Photo courtesy of NDcube

Earlier this month, Nintendo released “Super Mario Party,” the 16th game released in the “Mario Party” franchise. The game loosely follows the gameplay model of earlier installments in the series, which are essentially digital board games designed to be played by sizable groups of players.

“Super Mario Party” ditches the car mechanic that Nintendo experimented with in the past couple of mainline “Mario Party” games, returning to the classic board game style of the older games in the series. The return to a more traditional form is much appreciated, though the general playing experience is lacking in several areas.

With only four independent boards, a small handful of items, only a few dozen mini-games and relatively few board events, “Super Mario Party” has much less going for it in terms of quantity than any “Mario Party” game in the past. Though “Super Mario Party” features several modes of play, it does not feature a dedicated story mode. This is bound to be a disappointment to fans of the “Mario Party” series, though there is still something of a story woven into the presentation of the game.

Additionally, fans of the series will likely feel that the general item balancing in the game is not handled well, with several items being unreasonably powerful. Additionally, the pricing is often too inexpensive for how powerful some of the items can be; effects which might have cost 30 coins in past entries now cost only 10 and stars themselves cost half of what they normally did in the past. These changes make turn-to-turn action quicker though less meaningful and impactful.

One thing that didn’t need changing at all in the past games was the menuing, so it was a surprise to see that it had changed to a slower hub world-style menu which only seems to serve to make starting up a game more difficult and time consuming.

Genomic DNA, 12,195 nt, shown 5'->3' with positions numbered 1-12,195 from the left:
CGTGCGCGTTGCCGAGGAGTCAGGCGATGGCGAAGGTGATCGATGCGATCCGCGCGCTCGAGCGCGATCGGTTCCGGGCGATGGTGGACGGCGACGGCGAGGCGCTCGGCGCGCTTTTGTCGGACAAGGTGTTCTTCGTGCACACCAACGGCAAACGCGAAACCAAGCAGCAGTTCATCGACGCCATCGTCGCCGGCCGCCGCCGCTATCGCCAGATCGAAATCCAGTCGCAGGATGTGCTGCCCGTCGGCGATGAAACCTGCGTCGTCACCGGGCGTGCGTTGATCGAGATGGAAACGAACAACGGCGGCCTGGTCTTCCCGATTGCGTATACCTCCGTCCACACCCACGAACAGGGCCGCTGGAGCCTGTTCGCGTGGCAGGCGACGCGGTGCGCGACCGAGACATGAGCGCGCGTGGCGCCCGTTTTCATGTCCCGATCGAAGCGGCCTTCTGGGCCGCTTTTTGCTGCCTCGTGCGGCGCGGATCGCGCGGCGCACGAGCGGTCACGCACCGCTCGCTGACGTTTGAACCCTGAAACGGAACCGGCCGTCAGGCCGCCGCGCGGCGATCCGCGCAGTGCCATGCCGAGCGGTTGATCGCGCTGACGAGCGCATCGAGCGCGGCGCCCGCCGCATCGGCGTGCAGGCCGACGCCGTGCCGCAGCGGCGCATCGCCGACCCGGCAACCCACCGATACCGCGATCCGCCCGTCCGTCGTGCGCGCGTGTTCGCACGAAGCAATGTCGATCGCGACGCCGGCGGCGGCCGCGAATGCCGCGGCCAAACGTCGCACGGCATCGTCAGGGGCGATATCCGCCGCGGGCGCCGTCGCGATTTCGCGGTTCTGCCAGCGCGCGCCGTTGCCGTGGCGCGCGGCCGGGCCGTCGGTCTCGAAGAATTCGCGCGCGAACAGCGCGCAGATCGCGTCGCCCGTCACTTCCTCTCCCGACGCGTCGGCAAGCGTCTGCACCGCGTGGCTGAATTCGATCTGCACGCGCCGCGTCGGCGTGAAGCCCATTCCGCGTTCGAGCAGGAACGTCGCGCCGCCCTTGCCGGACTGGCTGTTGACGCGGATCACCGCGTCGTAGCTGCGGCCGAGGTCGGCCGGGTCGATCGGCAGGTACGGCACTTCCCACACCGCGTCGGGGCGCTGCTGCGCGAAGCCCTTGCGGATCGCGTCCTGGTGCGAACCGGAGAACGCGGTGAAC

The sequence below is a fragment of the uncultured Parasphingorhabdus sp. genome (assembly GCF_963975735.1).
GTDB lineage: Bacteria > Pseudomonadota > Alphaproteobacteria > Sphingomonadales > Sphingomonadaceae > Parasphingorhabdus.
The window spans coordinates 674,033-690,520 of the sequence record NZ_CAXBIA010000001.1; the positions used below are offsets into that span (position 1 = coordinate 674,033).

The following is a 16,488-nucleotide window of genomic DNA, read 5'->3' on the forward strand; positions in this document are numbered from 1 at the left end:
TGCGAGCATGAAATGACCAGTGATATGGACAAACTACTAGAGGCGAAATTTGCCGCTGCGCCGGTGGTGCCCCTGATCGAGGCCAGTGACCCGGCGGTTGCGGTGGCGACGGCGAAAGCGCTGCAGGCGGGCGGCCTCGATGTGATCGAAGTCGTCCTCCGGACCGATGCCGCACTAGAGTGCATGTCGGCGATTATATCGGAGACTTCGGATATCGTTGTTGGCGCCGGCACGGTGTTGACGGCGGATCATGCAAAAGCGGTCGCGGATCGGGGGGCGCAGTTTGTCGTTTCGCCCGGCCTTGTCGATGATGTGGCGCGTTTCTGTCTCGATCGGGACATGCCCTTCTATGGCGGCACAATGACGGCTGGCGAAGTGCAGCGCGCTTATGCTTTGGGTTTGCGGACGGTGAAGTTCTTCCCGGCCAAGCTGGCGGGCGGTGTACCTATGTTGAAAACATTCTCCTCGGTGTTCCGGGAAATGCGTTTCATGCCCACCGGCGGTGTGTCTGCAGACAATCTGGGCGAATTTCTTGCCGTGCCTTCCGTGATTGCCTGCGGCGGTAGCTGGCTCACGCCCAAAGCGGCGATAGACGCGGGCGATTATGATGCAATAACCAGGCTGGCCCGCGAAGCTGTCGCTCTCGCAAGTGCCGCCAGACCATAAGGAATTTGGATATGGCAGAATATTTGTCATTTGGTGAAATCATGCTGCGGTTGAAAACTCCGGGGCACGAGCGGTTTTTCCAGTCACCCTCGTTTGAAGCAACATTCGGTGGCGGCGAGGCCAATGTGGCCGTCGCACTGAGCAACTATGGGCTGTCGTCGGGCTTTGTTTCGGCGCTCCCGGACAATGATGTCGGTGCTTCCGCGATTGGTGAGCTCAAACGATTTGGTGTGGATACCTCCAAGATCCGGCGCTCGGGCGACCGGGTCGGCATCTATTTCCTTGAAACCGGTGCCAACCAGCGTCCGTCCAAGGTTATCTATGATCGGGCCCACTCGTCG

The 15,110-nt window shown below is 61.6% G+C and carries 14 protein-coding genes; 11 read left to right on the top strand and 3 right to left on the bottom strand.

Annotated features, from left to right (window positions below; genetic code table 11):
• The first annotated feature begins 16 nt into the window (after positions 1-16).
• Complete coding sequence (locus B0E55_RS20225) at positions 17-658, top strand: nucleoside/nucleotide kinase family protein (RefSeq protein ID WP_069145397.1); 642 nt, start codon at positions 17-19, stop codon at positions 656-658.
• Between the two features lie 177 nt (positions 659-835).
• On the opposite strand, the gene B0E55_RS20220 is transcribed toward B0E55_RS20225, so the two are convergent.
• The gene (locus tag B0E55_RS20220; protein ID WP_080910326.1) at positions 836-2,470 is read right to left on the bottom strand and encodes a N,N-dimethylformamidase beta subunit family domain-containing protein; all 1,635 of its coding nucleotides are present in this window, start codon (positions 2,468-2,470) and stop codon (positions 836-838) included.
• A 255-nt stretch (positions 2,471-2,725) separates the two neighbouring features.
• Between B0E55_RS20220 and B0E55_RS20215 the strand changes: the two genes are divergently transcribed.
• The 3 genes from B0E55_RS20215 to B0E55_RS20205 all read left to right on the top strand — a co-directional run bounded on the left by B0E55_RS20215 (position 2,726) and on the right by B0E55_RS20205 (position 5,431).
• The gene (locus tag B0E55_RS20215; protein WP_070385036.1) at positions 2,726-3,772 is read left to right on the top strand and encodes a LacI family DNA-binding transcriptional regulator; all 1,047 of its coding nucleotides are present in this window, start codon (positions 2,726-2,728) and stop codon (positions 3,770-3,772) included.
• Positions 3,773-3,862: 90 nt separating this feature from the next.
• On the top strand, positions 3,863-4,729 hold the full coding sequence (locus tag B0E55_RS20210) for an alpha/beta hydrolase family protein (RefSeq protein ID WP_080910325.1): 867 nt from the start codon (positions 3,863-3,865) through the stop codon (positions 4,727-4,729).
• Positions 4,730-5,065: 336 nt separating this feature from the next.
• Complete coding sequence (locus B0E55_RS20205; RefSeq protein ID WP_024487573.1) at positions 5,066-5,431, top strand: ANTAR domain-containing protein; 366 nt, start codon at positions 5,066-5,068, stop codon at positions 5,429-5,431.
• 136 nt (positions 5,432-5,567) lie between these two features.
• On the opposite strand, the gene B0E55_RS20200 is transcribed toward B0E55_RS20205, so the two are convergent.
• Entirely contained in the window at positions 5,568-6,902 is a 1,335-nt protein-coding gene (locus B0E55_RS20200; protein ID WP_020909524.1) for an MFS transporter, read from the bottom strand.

In terms of mini-games, the chance-dependent mini-games in “Super Mario Party” are far less balanced and far less enjoyable than in past entries — one in particular, “Don’t Wake Wiggler,” is enough to make the player question whether the developers have actually played some of them. Conversely, the skill-based mini-games are some of the most balanced and easy to understand of the franchise.

One of the main draws to “Super Mario Party” is its character-specific dice mechanic. Each of the 20 playable characters in “Super Mario Party” may use a unique dice block on every turn, in place of the regular dice block. Unfortunately, not all dice blocks are created equal. Certain blocks offer clear advantages over others, and before long players find themselves selecting characters with certain dice blocks to maximize control over rolls. While this dice mechanic is an interesting and unique feature, it is certainly not balanced. If it seems doubtful that the character chosen in “Super Mario Party” has a significant impact on one’s ability to succeed, one needs only search for the “Super Mario Party” tier list which is already circulating.